• L. i. sect. 40.

P Propter quod observate cautius, ut nulli doctorum credatis, nisi qui Jacobi fratris Domini ex Hierusalem detulerit testimonium, vel ejus quicunque post ipsum fuerit. Nisi enim quis illuc ascenderit, et ibi fuerit probatus quod sit doctor idoneus, et fidelis, ad prædicandum Christi verbum ; nisi inquam, inde detulerit testimonium, recipiendus omnino non est. Sed neque propheta, neque apostolus, in hoc tempore, speretur a vobis aliquis alius præter nos. Unus enim est verus propheta cujus nos duodecim apostoli verba prædicamus. Ipse enim est annus Dei acceptus, nos apostolos habens duodecim menses. L. iv. sect. 35. This is absolutely to exclude St. Paul, who was an apostle neither of men, nor by man,' as he openly professes, Gal. i. 1. See also ver. 11, 12, 17; ch. ii. 6. Against which claims of St. Paul this discourse of our author seems to be designedly levelled; as also possibly against 2 Cor. ii. 16, where St. Paul says, “ And who is sufficient for these things?" or, as some read, “Who is so sufficient for these things ?” Vid. Mill. in loc. 9 I. i. sect. 6, 7. I. v. sect. 10, 11.

r L. i. sect. 41-43. 6. Irenæ. 1. i. c. 26. al. 25. Orig. cont. Cels. I. v. p. 274. Euseb. H. E 1. i. cap. 27.

i Cod, 112, 113.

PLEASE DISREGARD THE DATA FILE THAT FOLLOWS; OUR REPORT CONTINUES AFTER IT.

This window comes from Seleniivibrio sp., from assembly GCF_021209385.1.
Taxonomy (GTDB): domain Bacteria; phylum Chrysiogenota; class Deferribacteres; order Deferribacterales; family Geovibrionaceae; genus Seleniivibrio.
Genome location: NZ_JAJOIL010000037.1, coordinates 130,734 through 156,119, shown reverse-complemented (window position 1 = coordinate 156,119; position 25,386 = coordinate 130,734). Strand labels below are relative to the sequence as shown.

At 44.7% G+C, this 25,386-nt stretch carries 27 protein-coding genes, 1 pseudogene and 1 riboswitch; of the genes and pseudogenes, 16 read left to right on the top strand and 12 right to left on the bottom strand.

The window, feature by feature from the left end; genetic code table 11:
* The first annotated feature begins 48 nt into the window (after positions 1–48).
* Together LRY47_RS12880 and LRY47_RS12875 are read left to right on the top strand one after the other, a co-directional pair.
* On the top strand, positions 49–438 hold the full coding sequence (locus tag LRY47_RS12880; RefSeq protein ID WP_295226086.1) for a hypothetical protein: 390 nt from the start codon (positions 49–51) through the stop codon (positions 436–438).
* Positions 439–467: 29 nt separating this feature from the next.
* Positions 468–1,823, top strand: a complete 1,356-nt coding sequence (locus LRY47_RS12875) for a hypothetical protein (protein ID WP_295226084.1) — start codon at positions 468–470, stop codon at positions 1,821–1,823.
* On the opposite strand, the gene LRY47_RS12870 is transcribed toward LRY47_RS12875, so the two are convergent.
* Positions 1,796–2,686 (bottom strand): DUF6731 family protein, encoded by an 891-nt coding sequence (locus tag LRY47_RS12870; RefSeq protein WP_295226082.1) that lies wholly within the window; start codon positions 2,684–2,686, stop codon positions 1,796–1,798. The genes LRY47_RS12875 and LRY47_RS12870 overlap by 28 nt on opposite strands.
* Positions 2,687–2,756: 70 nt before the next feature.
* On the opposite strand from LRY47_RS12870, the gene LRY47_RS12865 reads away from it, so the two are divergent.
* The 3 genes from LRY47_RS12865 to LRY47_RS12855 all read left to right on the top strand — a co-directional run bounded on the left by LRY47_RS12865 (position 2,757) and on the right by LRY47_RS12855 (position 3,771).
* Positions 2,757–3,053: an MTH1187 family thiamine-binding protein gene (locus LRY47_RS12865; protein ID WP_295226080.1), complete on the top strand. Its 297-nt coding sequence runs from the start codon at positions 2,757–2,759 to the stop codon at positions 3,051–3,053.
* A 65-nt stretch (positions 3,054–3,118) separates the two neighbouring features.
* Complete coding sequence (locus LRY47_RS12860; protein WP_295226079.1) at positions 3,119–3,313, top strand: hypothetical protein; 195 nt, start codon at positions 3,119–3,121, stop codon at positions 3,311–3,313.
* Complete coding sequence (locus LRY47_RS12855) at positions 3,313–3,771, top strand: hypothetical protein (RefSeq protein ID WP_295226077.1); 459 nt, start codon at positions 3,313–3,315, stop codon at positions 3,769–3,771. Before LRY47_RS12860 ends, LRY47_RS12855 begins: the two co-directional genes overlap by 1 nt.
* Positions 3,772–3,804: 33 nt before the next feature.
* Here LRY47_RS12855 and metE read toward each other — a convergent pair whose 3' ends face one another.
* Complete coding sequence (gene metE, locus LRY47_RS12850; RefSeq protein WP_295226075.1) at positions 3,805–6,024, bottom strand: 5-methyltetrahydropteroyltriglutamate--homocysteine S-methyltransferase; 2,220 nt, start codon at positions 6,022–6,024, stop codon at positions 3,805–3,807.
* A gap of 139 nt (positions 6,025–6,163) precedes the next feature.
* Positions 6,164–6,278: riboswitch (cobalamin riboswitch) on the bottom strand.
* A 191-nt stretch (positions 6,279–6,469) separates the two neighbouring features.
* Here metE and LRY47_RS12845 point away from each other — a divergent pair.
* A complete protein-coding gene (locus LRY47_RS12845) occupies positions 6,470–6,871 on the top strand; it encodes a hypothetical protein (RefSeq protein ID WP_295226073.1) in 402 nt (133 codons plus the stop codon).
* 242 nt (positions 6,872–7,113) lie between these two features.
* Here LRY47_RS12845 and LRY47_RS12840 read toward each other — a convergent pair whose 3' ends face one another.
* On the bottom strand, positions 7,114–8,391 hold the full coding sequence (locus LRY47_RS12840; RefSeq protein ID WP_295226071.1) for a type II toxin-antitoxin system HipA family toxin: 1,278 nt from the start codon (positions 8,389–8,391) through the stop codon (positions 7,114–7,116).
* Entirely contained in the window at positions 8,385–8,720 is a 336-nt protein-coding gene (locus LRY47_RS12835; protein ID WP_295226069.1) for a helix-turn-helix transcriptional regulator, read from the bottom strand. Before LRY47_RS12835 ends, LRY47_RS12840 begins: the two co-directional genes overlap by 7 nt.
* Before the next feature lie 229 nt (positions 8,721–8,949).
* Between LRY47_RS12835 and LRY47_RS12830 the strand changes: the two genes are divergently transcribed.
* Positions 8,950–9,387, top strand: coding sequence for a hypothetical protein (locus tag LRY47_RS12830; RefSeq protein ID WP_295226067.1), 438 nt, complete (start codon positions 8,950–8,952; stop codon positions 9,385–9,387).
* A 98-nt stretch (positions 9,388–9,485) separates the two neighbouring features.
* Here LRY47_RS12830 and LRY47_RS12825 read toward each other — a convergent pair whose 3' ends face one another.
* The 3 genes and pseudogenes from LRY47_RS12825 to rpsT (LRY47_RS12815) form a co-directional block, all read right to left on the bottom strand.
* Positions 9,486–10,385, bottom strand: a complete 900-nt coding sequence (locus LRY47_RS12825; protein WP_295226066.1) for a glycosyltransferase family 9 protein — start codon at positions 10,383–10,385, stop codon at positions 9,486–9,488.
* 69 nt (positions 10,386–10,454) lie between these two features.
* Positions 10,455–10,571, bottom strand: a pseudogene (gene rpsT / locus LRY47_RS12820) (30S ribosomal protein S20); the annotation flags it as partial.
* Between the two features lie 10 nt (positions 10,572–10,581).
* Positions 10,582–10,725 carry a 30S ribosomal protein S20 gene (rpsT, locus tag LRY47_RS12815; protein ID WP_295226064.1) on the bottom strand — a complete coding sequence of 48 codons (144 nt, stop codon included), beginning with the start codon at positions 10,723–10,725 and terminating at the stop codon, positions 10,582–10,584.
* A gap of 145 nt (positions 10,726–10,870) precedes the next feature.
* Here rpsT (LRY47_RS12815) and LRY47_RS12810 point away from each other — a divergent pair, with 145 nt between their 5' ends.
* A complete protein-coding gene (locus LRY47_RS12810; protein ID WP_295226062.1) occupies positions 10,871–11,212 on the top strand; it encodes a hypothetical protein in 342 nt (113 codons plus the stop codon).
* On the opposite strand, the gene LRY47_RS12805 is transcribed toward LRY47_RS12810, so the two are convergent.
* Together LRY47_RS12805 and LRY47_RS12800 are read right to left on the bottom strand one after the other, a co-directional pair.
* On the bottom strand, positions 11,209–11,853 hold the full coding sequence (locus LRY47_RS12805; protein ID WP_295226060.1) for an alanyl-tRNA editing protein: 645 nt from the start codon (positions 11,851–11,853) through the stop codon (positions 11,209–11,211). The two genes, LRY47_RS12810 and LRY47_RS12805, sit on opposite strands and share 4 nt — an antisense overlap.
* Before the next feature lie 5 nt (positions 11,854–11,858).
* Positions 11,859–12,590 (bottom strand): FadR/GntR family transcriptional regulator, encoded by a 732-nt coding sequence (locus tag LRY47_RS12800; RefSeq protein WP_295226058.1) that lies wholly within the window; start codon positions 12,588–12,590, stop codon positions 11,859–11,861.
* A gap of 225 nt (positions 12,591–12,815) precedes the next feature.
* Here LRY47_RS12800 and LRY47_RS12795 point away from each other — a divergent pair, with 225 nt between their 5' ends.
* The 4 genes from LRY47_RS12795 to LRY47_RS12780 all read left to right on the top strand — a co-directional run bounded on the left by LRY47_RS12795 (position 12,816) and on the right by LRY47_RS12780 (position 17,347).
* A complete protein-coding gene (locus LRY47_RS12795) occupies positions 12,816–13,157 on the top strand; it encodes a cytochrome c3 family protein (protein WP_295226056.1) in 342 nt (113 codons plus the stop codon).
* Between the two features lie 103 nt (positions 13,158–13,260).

Le Clerc u thinks that these Clementine Homilies were composed by an Ebionite in the second century. The learned Benedictine, Bernard Montfaucon, is' of a quite different opinion, supposing them to have been forged much later; and not to have been mentioned by any author, till long after the age of St. Athanasius. This is one of his arguments, that the Synopsis, in which the Clementines are mentioned, was not composed by that father. Grabe w the Clementines spoken of in that Synopsis, are not the same with our Clementine Homilies; which is very probable : those Clementines, mentioned in the Synopsis, are not the Clementine Homilies, but the Clementine Epitome, published by Cotelerius at the end of the Homilies. Montfauçon's argument, therefore, for the late age of the Synopsis may be very good, as I think it is; and Le Clerc too may judge_very rightly about the time of writing the Homilies. For though these Clementine Homilies are ancient, they were not cited by the name of Clementines; but were either reckoned another edition of the Recognitions, or called the · Travels of Peter,' or the · Disputation of Peter and Appion.' That they were sometimes mentioned by this last title, is probable, as will be shown presently.